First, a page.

Serious Injury Crash Near Sarasota Affects 3-Year-Old Boy
Charges are possible, and a North Port woman and her 3-year-old child are in a Tampa hospital, following a serious collision.
According to Florida Highway Patrol troopers, a driver was eastbound on State Road 70 near L7 Ranch Road when she briefly drifted across the centerline. An oncoming westbound car containing two people hit the women head-on. Al four people were rushed to a nearby hospital with serious injuries.
Authorities are still investigating the wreck.
Fault vs. Liability in Florida
Regardless of who gets a ticket or the other facts at the scene, it is always important to have a Port St. Lucie personal injury attorney evaluate your case.
At the scene of a traffic collision, police officers often give one driver, and only one driver, a citation. This informal policy makes it easier for the insurance company to assign fault. Since Florida has a no-fault insurance law, as outlined below, this determination is even more important.
But there is a difference between a fault determination at the scene and legal liability for damages. Essentially, fault is only a preliminary determination. Much more study of both the facts and the law is necessary to determine legal responsibility.
As for the facts, even the most experienced first responder is not an accident reconstructionist. Additionally, the fault determination may be based on limited evidence.
Legal doctrines also come into play, such as the last clear chance rule. This doctrine states that the driver with the last clear chance to avoid the crash is the one who is legally responsible for damages.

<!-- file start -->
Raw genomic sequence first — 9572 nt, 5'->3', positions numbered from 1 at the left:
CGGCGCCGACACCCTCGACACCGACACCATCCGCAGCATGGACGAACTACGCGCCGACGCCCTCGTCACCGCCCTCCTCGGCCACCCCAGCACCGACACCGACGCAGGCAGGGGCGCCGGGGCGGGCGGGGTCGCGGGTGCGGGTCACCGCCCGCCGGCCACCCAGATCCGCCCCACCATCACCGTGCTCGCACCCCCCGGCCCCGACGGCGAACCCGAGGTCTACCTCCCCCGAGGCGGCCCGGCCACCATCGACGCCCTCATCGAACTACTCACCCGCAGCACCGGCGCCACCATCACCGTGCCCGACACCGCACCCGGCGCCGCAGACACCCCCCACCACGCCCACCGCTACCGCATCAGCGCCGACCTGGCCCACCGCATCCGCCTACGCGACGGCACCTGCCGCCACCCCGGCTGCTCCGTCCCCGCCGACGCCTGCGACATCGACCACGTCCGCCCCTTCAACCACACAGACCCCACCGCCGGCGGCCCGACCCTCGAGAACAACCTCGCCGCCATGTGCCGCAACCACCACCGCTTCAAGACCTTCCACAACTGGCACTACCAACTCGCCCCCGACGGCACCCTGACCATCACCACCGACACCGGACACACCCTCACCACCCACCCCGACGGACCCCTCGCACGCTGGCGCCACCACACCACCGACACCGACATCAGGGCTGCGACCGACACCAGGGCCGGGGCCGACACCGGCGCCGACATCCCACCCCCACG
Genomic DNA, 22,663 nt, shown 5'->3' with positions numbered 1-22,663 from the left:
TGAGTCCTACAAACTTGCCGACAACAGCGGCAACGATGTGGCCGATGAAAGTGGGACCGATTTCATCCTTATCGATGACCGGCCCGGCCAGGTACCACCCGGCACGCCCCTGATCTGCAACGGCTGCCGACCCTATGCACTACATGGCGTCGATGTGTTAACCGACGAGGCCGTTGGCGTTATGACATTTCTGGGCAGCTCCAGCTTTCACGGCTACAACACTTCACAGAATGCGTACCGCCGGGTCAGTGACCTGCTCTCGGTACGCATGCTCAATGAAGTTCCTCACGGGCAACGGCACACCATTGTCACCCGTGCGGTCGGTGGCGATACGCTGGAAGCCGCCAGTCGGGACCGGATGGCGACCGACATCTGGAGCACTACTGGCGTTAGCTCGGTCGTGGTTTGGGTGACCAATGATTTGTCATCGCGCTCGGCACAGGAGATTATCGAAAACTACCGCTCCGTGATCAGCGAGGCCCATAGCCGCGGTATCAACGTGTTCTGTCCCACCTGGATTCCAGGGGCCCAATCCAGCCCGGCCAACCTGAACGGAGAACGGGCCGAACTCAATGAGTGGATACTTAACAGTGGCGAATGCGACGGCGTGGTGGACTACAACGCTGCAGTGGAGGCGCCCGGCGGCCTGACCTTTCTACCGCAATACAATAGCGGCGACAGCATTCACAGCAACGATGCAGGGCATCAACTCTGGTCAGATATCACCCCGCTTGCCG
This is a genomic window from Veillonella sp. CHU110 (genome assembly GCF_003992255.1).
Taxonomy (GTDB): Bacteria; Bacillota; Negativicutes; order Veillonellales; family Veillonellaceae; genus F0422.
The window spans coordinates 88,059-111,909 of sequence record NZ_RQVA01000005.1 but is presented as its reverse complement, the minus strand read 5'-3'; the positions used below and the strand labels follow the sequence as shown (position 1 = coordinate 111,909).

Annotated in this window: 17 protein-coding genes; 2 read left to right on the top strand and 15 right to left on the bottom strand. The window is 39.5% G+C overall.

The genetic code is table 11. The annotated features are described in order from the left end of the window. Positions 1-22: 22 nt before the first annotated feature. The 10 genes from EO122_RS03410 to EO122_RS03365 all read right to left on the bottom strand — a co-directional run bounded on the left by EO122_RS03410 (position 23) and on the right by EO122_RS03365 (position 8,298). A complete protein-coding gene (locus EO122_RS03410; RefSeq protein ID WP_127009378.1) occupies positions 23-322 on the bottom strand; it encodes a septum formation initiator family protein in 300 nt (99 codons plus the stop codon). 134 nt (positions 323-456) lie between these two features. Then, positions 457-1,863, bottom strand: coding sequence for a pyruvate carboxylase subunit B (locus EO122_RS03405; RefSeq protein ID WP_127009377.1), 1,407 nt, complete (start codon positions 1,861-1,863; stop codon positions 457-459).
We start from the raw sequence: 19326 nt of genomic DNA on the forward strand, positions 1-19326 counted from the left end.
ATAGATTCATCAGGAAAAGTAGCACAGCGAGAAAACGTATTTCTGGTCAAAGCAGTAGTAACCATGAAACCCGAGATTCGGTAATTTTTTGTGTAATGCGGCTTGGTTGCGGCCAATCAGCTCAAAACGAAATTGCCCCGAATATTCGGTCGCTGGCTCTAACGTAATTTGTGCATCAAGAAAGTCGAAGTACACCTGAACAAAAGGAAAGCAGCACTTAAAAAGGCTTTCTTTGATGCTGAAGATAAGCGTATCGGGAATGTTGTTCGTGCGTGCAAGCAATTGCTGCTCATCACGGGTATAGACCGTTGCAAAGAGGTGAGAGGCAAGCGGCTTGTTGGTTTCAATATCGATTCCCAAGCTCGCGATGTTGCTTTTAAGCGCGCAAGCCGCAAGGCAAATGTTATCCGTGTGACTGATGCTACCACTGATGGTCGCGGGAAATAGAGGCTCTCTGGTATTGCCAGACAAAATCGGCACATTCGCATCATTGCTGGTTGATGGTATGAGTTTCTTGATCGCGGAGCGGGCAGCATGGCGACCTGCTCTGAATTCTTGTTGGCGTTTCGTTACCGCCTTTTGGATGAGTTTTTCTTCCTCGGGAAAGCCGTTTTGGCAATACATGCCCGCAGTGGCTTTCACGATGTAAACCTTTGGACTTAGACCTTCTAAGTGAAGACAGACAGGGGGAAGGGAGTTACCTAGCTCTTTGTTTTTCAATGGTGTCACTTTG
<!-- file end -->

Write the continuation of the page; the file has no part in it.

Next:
Wrong-way collisions often involve this doctrine. If Driver A sees Driver B approaching on the wrong side of the road, Driver A cannot do nothing and let the crash happen. If Driver A has a chance to avoid the crash, perhaps by braking or changing lanes, Driver A is legally responsible for the crash, even though Driver B was on the wrong side of the road.
So, based on the limited information available, it is impossible to determine which driver was legally responsible for the above crash.
Damages Available in Florida
The Sunshine State is one of the few jurisdictions with a no-fault insurance law. According to some, no-fault laws reduce auto insurance premiums by limiting damages in some cases. There is little evidence in support of this contention, but many people adhere to it anyway.
In Florida, if a driver is in a “fender bender” accident which causes only property damage, the driver can file a PIP claim with the driver’s own insurance company and obtain compensation for economic losses. However, if the victim suffered a serious injury, the victim may be entitled to additional damages. Florida law defines a serious injury as:
- Significant loss of an important bodily function,
- Permanent disfigurement or scarring,
- Death, or
- Permanent injury.
Most tort claims fall under that last bullet. A permanent injury could be something like loss of range of motion due to a shoulder injury.
The additional damages include compensation for noneconomic losses. These losses include pain and suffering, loss of enjoyment in life, emotional distress, and loss of consortium (companionship and contribution to household affairs).
Connect with a Dedicated Lawyer
Negligent Florida drivers often cause serious injuries. For a free consultation with an experienced Port St. Lucie personal injury lawyer, contact Eighmie Law Firm, P.A. Home and hospital visits are available.